Flu-induced stress response is critical for resistance to secondary infection
A new study reveals how infection with the influenza virus impacts the way that the immune system responds to subsequent infections. The research, published by Cell Press in the February 18th issue of the journal Cell Host and Microbe, provides a new understanding of the physiological and pathological consequences of the flu.
Much of what is known about how the immune system protects against infection comes from studies examining exposure to a single pathogen. However, in the natural environment, organisms are commonly exposed to multiple infectious agents at the same time, so it is important to determine how the host's response to one pathogen alters its response to another. This is particularly relevant for infection with influenza because it is often accompanied by secondary bacterial infections that are more lethal that the initial viral infection.
"Several studies have demonstrated that infection with influenza virus can result in a suppression of the immune system," explains senior study author, Dr. Ruslan Medzhitov from the Department of Immunology at the Yale University School of Medicine. "However, these studies focused primarily on the local effects of influenza at the site of infection. The effect of influenza virus infection on the systemic immune response is less well understood."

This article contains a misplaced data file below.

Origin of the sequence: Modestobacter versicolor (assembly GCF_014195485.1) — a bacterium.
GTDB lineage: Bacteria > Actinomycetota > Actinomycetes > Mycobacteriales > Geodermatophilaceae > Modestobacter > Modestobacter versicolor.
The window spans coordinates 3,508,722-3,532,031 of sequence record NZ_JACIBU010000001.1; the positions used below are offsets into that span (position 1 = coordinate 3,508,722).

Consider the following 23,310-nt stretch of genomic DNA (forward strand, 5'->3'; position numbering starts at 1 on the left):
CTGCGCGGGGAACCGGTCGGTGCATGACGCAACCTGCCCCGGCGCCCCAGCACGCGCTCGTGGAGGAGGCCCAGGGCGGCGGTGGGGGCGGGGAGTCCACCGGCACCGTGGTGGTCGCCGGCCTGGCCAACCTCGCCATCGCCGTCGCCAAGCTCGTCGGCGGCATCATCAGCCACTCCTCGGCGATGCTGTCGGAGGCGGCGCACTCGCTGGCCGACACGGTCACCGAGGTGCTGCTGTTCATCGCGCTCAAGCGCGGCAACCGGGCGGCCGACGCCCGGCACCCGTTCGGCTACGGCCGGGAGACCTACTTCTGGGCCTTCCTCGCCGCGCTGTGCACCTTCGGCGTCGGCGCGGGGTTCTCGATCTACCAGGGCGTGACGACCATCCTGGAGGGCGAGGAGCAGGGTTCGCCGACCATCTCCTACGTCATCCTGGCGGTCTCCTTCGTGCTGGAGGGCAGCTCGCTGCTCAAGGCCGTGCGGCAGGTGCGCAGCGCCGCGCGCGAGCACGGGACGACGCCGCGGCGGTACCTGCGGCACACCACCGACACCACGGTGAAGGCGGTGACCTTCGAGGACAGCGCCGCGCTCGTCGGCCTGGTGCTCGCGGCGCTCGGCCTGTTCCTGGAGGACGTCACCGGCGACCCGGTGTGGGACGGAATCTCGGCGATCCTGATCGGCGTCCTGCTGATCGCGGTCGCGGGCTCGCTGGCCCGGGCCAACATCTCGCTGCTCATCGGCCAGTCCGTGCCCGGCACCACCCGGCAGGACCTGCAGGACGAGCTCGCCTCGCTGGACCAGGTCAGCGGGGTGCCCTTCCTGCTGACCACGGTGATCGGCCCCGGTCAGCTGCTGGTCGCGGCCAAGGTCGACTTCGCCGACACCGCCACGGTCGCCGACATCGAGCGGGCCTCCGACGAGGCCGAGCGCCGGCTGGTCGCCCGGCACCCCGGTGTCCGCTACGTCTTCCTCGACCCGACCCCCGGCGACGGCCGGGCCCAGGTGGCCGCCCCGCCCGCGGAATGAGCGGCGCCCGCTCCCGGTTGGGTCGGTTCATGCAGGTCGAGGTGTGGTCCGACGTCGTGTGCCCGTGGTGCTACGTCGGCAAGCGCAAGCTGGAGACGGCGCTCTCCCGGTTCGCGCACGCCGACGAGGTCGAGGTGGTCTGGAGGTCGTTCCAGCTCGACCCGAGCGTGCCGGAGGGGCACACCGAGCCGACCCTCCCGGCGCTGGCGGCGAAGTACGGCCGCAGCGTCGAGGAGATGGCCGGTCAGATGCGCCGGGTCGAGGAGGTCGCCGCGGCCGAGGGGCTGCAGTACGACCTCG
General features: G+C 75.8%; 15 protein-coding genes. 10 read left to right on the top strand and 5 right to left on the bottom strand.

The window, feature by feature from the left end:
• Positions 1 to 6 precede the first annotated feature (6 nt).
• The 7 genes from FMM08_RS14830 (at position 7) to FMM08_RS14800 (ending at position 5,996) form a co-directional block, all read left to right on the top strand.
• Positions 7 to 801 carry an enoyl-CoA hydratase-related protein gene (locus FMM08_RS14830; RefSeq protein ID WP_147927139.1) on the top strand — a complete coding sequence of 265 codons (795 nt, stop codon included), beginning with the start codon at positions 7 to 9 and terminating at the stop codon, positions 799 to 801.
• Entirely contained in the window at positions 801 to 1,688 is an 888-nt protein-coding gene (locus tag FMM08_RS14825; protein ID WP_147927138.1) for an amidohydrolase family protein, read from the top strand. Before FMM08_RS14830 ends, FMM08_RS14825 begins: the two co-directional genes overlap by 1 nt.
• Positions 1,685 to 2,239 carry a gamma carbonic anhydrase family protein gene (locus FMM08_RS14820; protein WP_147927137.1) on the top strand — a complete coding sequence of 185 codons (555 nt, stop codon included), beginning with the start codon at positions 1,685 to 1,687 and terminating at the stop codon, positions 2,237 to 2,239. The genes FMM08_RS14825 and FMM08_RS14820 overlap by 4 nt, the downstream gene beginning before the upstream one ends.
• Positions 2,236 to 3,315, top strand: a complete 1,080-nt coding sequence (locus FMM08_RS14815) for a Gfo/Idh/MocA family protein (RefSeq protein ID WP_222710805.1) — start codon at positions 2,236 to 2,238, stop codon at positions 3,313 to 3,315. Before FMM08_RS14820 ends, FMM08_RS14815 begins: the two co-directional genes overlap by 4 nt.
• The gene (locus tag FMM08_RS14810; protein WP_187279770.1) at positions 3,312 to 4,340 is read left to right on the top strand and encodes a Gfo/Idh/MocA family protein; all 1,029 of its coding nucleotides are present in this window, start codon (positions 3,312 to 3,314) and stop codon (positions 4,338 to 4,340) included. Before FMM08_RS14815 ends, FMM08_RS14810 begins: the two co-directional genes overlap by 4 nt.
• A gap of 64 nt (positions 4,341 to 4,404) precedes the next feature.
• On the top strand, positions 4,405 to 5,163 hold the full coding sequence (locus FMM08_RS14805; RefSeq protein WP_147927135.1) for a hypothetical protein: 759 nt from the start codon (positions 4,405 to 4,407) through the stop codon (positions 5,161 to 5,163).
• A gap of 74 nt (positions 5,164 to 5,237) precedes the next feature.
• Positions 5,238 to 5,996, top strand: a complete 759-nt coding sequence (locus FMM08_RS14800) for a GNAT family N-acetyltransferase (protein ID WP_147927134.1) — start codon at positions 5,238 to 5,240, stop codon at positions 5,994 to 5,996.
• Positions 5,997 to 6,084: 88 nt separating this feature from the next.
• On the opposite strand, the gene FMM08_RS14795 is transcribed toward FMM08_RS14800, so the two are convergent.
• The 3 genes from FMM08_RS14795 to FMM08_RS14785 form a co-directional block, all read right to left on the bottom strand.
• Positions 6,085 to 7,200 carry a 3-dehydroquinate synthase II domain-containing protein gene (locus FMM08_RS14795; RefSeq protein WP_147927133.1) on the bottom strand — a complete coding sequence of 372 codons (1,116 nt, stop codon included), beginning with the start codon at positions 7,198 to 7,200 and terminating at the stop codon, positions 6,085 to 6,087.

Dr. Medzhitov's group examined the effects of influenza virus lung infection on the subsequent systemic response to bacterial infection using a well characterized mouse model of bacterial infection. Infection with influenza resulted in a profound suppression of the systemic antibacterial immune response. Somewhat surprisingly, the researchers discovered that the influenza-associated immunosuppression was due to an increased production of glucocorticoids (GC). GCs are produced in response to stress and are known to play a key role in regulating inflammation.
The researchers went on to show that the virus-induced GC production was necessary to control inflammation. Importantly, although mice without GCs were better able to suppress the secondary bacterial infection and had a relatively normal response to infection with a single pathogen, the lack of GC production in the co-infected mice caused a lethal excessive inflammatory response.
The authors proposed that lung damage caused by infection with influenza triggered the stress response and GC production. "We have delineated a mechanism by which infection with influenza virus, through the induction of GC, leads to suppression of the systemic immune response to a secondary bacterial infection," says Dr. Medzhitov. "However, we also found that the induction of GC is critical for survival of co-infection."